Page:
Developing a Micropropagation System for Medicinal Cannabis (Cannabis Sativa L.)

dc.contributor.advisorSeyfoddin, Ali
dc.contributor.advisorSimon, Mary
dc.contributor.advisorMorgan, Edmond
dc.contributor.authorDomigan, Elizabeth Rose
dc.description.abstractThe micropropagation of medicinal Cannabis (Cannabis sativa L.) offers an aseptic, scalable method for production and preservation of pharmaceutically elite Cannabis genotypes (strains) with specific chemical profiles. The present study investigated various factors influencing the establishment and progression of Cannabis through micropropagation. Four initial explant types (apical bud, second, fourth and sixth axillary nodes) and commercial genotypes (Amnesia, Glueberry Kush, Mokum’s Tulip and NZ Cheese) were used to investigate the establishment of Cannabis in vitro on 1⁄2 strength Murashige and Skoog (MS) medium. The in vitro progression of Cannabis on 1⁄2 MS medium across two rounds of plant tissue culture multiplication were investigated using secondary and tertiary explant material (shoot tips and axillary nodes) from responding apical bud explants across the four genotypes. The effect of plant growth regulator (PGR), meta-Topolin (m-T) at eight concentrations (0-5 μm/L) in MS medium supplemented with activated charcoal (0.5 g/L) was investigated using three genotypes (Amnesia, Glueberry Kush and Mokum’s Tulip), and the effect of activated charcoal was investigated using one genotype (Amnesia). The apical bud explant had the lowest rates of endogenous contamination (2%), highest rates of proliferation (97%) and the greatest provision of secondary plant material (3.84 average secondary explants). Genotype influenced the provision of secondary and tertiary explant material, proliferation response, canopy area, plant health and plant height. Plant health was affected by m-T concentration, with the best health achieved at 5 μm/L. Plants grown on PGR free MS medium had significantly higher shoot production, canopy area and plant height compared to media including m-T (at 2 and 5 μm/L). Activated charcoal supplementation was shown to negatively impact proliferation response, shoot production, canopy area and plant height. Findings from this study lay an important foundation for the development of a robust and replicable micropropagation system for medicinal Cannabis.en_NZ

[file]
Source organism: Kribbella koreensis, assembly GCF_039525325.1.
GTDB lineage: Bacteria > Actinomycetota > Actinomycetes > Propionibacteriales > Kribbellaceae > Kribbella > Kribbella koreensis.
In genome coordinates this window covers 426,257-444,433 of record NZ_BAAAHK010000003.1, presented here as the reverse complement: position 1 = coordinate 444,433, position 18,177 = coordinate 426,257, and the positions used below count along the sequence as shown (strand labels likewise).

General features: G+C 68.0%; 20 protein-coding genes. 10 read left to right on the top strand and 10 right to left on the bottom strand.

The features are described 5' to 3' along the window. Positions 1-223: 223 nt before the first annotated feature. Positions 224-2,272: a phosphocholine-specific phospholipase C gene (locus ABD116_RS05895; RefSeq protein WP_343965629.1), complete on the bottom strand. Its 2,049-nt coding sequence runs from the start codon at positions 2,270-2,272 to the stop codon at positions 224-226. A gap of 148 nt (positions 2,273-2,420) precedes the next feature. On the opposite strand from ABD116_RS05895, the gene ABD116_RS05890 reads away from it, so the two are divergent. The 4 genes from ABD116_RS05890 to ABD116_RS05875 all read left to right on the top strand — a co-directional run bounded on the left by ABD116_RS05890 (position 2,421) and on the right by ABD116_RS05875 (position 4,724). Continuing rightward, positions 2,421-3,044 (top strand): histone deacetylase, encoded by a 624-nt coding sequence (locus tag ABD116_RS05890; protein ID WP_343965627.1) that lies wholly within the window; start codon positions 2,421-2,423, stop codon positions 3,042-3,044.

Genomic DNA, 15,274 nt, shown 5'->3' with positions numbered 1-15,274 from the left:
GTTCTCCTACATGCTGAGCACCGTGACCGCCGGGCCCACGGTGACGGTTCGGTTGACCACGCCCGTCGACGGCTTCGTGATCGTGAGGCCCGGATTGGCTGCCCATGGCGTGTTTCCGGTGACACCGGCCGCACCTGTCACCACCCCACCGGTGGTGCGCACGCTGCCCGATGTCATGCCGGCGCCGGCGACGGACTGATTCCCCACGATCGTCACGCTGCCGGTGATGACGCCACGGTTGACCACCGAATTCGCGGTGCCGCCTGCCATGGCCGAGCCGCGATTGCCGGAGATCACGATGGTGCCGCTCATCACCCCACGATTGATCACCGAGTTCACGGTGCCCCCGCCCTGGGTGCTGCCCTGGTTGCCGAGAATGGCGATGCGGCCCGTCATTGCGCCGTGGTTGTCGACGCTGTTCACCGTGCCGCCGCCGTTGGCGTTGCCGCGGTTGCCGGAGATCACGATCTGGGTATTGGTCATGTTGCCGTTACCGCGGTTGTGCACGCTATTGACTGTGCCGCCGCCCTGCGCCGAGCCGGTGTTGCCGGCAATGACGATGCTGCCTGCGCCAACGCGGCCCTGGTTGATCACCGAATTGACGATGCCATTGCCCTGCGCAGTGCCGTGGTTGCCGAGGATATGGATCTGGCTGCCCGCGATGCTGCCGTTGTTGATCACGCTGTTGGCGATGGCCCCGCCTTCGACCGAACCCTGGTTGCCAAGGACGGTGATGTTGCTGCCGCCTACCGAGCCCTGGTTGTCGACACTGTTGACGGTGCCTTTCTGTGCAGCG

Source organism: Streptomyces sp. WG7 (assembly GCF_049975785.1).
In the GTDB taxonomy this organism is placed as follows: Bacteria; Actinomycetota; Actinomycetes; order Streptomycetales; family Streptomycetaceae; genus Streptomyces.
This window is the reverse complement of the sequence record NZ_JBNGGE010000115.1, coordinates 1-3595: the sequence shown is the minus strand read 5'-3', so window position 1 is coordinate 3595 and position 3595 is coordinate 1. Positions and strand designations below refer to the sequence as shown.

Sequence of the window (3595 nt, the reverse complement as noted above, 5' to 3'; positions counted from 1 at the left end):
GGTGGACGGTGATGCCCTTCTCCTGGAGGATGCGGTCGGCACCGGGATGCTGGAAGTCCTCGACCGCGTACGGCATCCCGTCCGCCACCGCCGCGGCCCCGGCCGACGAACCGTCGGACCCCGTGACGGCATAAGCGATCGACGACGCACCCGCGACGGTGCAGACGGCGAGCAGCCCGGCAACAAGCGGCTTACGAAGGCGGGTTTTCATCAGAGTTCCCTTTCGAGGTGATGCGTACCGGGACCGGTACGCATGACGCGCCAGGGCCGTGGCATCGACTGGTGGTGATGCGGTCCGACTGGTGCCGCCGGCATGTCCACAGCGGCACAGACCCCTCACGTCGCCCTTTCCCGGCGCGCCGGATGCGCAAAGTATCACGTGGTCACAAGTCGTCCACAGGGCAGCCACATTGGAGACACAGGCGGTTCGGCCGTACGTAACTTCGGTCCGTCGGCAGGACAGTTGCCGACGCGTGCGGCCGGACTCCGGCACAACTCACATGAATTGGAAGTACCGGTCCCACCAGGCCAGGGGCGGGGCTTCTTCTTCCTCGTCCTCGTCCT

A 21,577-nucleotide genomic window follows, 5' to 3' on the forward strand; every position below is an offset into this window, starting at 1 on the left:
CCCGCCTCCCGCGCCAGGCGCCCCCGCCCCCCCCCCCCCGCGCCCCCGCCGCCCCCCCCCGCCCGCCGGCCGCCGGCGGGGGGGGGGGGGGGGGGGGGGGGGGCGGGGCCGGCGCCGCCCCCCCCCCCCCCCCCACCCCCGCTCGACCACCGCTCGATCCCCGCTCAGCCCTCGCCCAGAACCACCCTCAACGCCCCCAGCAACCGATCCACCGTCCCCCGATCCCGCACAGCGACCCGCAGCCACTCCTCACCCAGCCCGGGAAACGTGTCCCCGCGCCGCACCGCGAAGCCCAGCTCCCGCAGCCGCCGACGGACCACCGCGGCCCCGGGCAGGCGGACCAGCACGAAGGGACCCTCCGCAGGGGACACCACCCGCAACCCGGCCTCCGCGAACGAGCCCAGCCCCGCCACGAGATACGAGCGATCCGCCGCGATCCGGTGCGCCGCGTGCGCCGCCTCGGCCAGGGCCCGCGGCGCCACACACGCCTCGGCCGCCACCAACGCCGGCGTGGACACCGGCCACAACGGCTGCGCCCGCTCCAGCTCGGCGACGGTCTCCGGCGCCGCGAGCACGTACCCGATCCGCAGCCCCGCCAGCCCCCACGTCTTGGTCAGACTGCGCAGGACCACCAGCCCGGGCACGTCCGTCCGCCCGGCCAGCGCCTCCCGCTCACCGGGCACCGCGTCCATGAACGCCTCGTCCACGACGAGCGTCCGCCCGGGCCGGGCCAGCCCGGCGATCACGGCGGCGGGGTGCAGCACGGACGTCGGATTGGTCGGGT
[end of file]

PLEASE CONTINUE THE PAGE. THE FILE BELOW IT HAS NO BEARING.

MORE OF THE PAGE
dc.publisherAuckland University of Technology
dc.titleDeveloping a Micropropagation System for Medicinal Cannabis (Cannabis Sativa L.)en_NZ
dc.typeDissertationen_NZ University of Technology of Science (Honours)en_NZ
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